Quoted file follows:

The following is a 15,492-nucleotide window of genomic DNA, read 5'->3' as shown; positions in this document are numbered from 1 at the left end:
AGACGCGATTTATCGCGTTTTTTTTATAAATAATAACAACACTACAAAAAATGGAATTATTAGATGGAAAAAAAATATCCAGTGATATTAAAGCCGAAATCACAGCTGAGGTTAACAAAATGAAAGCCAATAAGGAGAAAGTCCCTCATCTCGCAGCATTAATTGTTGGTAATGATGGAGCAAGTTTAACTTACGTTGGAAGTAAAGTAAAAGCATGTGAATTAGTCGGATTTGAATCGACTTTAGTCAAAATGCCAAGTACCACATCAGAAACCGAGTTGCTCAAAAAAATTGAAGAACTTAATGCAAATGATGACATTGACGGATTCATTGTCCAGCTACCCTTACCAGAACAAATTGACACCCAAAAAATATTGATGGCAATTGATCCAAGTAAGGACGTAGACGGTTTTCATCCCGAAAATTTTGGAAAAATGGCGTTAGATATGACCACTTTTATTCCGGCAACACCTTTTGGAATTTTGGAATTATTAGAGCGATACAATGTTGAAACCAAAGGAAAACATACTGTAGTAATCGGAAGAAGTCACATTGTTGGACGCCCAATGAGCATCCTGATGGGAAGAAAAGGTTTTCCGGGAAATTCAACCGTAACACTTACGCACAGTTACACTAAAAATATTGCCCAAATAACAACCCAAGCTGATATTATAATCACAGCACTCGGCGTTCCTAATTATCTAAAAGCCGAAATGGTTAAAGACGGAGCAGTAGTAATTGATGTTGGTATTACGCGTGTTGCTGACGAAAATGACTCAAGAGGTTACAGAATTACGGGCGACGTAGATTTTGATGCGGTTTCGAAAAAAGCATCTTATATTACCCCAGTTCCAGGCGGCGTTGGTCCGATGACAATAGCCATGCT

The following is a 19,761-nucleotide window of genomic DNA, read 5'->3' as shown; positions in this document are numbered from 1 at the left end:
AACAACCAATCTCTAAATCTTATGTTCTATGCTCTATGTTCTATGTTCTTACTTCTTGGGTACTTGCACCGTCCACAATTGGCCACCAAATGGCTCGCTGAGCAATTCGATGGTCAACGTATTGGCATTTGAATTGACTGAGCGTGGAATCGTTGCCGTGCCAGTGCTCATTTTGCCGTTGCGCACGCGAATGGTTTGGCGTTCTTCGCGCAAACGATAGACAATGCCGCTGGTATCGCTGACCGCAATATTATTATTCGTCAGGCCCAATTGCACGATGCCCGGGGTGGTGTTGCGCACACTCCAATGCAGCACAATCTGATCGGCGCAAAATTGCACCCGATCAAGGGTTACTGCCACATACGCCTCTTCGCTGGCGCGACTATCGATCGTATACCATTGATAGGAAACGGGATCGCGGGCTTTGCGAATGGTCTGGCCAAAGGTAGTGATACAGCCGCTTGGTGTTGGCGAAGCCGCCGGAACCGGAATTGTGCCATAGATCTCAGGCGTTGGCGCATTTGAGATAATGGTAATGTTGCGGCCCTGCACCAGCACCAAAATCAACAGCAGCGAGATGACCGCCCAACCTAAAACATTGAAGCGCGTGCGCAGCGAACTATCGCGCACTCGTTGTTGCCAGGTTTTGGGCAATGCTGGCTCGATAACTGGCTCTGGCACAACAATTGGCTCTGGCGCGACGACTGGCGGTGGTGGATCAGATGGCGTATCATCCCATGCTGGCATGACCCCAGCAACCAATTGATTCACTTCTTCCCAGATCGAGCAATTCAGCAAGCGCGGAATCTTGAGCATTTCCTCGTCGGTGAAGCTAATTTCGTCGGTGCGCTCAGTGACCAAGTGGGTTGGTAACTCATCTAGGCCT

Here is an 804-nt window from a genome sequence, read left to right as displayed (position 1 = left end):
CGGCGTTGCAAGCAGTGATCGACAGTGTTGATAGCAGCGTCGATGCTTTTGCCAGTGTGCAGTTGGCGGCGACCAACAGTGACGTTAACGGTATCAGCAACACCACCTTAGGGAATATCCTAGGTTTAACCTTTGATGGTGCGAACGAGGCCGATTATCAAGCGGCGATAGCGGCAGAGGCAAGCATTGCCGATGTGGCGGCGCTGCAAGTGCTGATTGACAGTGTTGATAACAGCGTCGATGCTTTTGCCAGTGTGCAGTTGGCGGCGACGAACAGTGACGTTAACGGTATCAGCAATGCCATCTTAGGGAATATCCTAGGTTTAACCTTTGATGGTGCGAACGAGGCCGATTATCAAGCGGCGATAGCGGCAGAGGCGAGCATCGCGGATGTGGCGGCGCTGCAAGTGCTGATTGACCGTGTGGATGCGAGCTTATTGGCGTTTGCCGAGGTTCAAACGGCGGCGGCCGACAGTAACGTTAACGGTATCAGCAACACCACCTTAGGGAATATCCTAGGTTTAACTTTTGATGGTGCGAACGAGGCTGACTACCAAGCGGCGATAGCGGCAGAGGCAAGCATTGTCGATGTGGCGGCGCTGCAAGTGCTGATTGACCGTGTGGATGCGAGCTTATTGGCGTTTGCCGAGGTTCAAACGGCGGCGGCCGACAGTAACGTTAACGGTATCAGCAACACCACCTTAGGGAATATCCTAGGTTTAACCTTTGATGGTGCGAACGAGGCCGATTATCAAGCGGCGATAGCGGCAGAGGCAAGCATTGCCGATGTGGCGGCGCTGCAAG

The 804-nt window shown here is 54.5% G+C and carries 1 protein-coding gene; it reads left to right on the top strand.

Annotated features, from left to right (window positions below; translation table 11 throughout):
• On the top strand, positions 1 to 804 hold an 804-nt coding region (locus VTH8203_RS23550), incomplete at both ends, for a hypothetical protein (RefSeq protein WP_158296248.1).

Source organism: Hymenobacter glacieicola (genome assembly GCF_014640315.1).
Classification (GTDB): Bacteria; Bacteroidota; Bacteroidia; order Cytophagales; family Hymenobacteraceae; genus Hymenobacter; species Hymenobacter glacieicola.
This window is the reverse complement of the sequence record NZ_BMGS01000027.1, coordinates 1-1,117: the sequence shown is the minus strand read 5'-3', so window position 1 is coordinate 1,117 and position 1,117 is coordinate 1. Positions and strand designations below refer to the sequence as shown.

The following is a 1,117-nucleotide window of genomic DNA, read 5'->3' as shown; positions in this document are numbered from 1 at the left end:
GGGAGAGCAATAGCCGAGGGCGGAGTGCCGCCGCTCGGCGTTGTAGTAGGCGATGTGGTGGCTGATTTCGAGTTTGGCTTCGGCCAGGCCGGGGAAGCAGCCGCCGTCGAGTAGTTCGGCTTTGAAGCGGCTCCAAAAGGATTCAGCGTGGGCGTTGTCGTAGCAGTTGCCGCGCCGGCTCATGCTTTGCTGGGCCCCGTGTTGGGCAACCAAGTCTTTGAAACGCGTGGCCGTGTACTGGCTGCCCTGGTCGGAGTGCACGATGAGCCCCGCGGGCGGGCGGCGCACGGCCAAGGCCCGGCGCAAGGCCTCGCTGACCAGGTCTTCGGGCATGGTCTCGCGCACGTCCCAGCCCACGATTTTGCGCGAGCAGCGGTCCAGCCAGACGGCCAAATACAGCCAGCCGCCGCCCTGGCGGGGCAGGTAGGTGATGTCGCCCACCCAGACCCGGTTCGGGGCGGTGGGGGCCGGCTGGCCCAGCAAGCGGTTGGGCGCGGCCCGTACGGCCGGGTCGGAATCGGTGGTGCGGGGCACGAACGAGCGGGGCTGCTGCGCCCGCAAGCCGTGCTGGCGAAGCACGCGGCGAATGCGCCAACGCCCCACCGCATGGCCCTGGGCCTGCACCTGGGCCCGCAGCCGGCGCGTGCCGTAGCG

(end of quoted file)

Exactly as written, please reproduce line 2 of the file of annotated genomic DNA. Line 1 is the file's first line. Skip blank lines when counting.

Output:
AGACGCGATTTATCGCGTTTTTTTTATAAATAATAACAACACTACAAAAAATGGAATTATTAGATGGAAAAAAAATATCCAGTGATATTAAAGCCGAAATCACAGCTGAGGTTAACAAAATGAAAGCCAATAAGGAGAAAGTCCCTCATCTCGCAGCATTAATTGTTGGTAATGATGGAGCAAGTTTAACTTACGTTGGAAGTAAAGTAAAAGCATGTGAATTAGTCGGATTTGAATCGACTTTAGTCAAAATGCCAAGTACCACATCAGAAACCGAGTTGCTCAAAAAAATTGAAGAACTTAATGCAAATGATGACATTGACGGATTCATTGTCCAGCTACCCTTACCAGAACAAATTGACACCCAAAAAATATTGATGGCAATTGATCCAAGTAAGGACGTAGACGGTTTTCATCCCGAAAATTTTGGAAAAATGGCGTTAGATATGACCACTTTTATTCCGGCAACACCTTTTGGAATTTTGGAATTATTAGAGCGATACAATGTTGAAACCAAAGGAAAACATACTGTAGTAATCGGAAGAAGTCACATTGTTGGACGCCCAATGAGCATCCTGATGGGAAGAAAAGGTTTTCCGGGAAATTCAACCGTAACACTTACGCACAGTTACACTAAAAATATTGCCCAAATAACAACCCAAGCTGATATTATAATCACAGCACTCGGCGTTCCTAATTATCTAAAAGCCGAAATGGTTAAAGACGGAGCAGTAGTAATTGATGTTGGTATTACGCGTGTTGCTGACGAAAATGACTCAAGAGGTTACAGAATTACGGGCGACGTAGATTTTGATGCGGTTTCGAAAAAAGCATCTTATATTACCCCAGTTCCAGGCGGCGTTGGTCCGATGACAATAGCCATGCT